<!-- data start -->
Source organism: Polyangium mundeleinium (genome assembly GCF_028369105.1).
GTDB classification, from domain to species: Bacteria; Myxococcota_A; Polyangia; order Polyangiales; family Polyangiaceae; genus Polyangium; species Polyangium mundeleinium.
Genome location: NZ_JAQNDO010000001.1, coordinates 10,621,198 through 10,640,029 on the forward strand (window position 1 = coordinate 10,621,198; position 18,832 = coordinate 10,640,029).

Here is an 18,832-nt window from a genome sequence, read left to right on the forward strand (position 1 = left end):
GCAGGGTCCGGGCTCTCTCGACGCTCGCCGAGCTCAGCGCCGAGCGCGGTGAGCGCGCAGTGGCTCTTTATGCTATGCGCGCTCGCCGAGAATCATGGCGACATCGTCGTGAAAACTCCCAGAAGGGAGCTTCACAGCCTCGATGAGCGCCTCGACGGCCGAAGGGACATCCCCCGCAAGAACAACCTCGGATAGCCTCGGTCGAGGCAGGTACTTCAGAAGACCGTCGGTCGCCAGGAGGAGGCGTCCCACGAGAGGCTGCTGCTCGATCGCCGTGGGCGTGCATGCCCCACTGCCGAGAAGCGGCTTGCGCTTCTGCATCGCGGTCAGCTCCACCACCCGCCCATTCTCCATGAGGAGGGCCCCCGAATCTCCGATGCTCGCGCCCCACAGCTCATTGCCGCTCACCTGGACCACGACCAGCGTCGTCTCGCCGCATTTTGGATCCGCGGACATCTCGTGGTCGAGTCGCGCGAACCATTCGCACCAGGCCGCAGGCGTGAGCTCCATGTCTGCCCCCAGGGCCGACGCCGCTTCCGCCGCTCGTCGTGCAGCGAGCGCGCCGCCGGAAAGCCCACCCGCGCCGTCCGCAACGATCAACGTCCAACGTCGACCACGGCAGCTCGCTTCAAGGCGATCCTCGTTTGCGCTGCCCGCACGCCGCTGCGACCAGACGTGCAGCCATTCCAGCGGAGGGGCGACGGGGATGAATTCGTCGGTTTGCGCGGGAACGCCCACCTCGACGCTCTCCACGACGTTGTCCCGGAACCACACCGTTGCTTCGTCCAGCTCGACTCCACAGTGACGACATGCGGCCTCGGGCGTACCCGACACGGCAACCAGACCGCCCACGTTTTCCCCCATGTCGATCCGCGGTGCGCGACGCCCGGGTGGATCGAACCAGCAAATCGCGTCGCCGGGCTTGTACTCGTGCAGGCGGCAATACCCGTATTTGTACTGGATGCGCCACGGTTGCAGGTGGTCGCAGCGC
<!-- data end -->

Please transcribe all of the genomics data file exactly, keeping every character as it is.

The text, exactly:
Source organism: Polyangium mundeleinium (genome assembly GCF_028369105.1).
GTDB classification, from domain to species: Bacteria; Myxococcota_A; Polyangia; order Polyangiales; family Polyangiaceae; genus Polyangium; species Polyangium mundeleinium.
Genome location: NZ_JAQNDO010000001.1, coordinates 10,621,198 through 10,640,029 on the forward strand (window position 1 = coordinate 10,621,198; position 18,832 = coordinate 10,640,029).

Here is an 18,832-nt window from a genome sequence, read left to right on the forward strand (position 1 = left end):
GCAGGGTCCGGGCTCTCTCGACGCTCGCCGAGCTCAGCGCCGAGCGCGGTGAGCGCGCAGTGGCTCTTTATGCTATGCGCGCTCGCCGAGAATCATGGCGACATCGTCGTGAAAACTCCCAGAAGGGAGCTTCACAGCCTCGATGAGCGCCTCGACGGCCGAAGGGACATCCCCCGCAAGAACAACCTCGGATAGCCTCGGTCGAGGCAGGTACTTCAGAAGACCGTCGGTCGCCAGGAGGAGGCGTCCCACGAGAGGCTGCTGCTCGATCGCCGTGGGCGTGCATGCCCCACTGCCGAGAAGCGGCTTGCGCTTCTGCATCGCGGTCAGCTCCACCACCCGCCCATTCTCCATGAGGAGGGCCCCCGAATCTCCGATGCTCGCGCCCCACAGCTCATTGCCGCTCACCTGGACCACGACCAGCGTCGTCTCGCCGCATTTTGGATCCGCGGACATCTCGTGGTCGAGTCGCGCGAACCATTCGCACCAGGCCGCAGGCGTGAGCTCCATGTCTGCCCCCAGGGCCGACGCCGCTTCCGCCGCTCGTCGTGCAGCGAGCGCGCCGCCGGAAAGCCCACCCGCGCCGTCCGCAACGATCAACGTCCAACGTCGACCACGGCAGCTCGCTTCAAGGCGATCCTCGTTTGCGCTGCCCGCACGCCGCTGCGACCAGACGTGCAGCCATTCCAGCGGAGGGGCGACGGGGATGAATTCGTCGGTTTGCGCGGGAACGCCCACCTCGACGCTCTCCACGACGTTGTCCCGGAACCACACCGTTGCTTCGTCCAGCTCGACTCCACAGTGACGACATGCGGCCTCGGGCGTACCCGACACGGCAACCAGACCGCCCACGTTTTCCCCCATGTCGATCCGCGGTGCGCGACGCCCGGGTGGATCGAACCAGCAAATCGCGTCGCCGGGCTTGTACTCGTGCAGGCGGCAATACCCGTATTTGTACTGGATGCGCCACGGTTGCAGGTGGTCGCAGCGC